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86 Cards in this Set

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Incorporation
View that most of the protection of the Bill of Rights apply to the state government through the fourteenth amendment' due process
Definition of Civil Liberties
The Legal constitutional protetions one has against the government. Civil Liberties are formally set down in the constitution, bill of rights, court and legislative decisions
Def of Bill of Rights
The First 10 Amendments to the consititions; list all restrictions on the Power of the Government ; Only concerns national gov not states
Barron v. Baltimore
Supreme court rules that the bill of rights does not apply to the states
Gitlow v. New York
Background: Gitlow broke NY Law that made it a crime to advocate the overthrow of the government. Arrested and claimed first amendment (freedom of speech) was violated
Ruling: Ruled that the first amendment was a "fundamental personal right" that the state government could not violate (14th Due process also)
Incorporation Doctrine
Supreme court has in the 20th century used the due process clause of the 14th amendment to apply bill of rights to the states)
Due Process Clause
the legal concept that before a person's natural rights (Life, liberty, property) are taken away the government will protect their constitutional legal rights "Nor shall any state deprive any person of life, liberty, property without due process"
Selective Incorporation
not every bill of right has been incorporated to apply to the states. The Supreme court has incorporated the bill of rights; RIghts are incorporated only if the right is considered "Fundamental and Necessary to scheme of ordered liberty (Palk v. Connecticut)
Total Incorporation
the belief that all of the rights in the Bill of rights are "Fundamental" and Should be applied to the states. Believers in this doctrine (Justice Hugo black) believe selective incorporation gives judges too much discretion to choose rights that apply to states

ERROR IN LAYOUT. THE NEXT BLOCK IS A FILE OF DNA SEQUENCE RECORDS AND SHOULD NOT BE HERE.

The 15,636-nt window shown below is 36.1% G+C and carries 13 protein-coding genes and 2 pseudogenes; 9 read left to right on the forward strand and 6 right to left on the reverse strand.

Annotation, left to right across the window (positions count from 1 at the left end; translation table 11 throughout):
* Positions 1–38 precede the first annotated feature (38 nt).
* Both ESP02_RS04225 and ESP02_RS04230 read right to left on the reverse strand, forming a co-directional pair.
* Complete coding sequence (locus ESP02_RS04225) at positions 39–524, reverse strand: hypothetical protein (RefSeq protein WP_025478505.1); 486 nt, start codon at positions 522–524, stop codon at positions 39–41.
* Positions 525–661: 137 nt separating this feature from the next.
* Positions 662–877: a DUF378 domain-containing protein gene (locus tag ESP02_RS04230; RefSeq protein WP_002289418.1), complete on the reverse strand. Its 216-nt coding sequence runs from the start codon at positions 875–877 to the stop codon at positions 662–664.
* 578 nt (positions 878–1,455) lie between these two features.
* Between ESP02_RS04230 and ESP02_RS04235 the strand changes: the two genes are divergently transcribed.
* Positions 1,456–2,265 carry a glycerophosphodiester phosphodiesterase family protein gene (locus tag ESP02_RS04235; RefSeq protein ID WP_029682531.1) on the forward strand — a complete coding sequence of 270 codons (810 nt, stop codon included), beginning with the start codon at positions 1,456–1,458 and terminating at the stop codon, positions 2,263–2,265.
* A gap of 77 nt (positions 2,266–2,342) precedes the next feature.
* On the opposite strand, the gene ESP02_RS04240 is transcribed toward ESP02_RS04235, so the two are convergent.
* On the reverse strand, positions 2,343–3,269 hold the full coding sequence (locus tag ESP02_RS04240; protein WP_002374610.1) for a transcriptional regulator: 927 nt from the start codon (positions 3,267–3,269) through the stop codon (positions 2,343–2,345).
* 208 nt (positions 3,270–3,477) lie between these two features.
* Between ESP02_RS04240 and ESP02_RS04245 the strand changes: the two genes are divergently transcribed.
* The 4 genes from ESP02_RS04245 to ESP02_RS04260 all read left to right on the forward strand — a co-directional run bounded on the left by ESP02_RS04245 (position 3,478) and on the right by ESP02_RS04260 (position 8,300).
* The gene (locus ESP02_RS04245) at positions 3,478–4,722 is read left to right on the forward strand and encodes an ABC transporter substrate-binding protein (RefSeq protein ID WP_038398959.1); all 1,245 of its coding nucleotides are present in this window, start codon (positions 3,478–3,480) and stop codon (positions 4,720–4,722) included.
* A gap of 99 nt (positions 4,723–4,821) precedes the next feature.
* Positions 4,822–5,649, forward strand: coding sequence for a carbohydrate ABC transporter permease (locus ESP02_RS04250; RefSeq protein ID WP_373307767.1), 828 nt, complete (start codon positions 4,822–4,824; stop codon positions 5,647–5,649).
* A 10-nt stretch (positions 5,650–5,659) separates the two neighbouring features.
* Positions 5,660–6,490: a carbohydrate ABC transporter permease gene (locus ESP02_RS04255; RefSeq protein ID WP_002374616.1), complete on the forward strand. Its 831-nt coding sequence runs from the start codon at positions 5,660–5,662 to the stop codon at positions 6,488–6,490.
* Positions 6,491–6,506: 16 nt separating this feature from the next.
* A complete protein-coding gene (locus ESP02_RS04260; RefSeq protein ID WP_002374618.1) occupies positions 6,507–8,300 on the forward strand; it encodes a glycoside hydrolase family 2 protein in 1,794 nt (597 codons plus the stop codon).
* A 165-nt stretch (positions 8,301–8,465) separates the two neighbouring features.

Two Systems of Total Incorporation
Before the incorporation doctrince was accepted two justice systems ecisted in The U.S. with two different standards of due process.The federal system which required to use search warrents, provide attorneys, tell defendants their rights, provide trial by juries and the states which may not have done the same in all cases
The First amendment Def
The first amendment deals with the four great fereedoms that protects one freedom of expession (Religion, speech, press, assembly)
Two clauses of the freedom of religion:
Establishment clause and free exercise clause
Establishment clause:
"Congress shall make no law respecting an establishment of religion"
Wall of separation
Thomas Jefferson's interpretation of the establishment clase. He believed that an imaginary wall exists that prevents government and religion to intermingle. Government is to remain neutral
Debate over government and religions relationship
does the first amendment forbid any form of religion in government (In god we trust)
Lemon V. Kurtzman
Background: Pennsylvannia pass law allowing the state to reimburse private schools for teachers salaries, textbooks, etc. Most private school catholic
Ruling: SC ruled that the law violated the establishment clause of the 1st amendment
The Lemon Test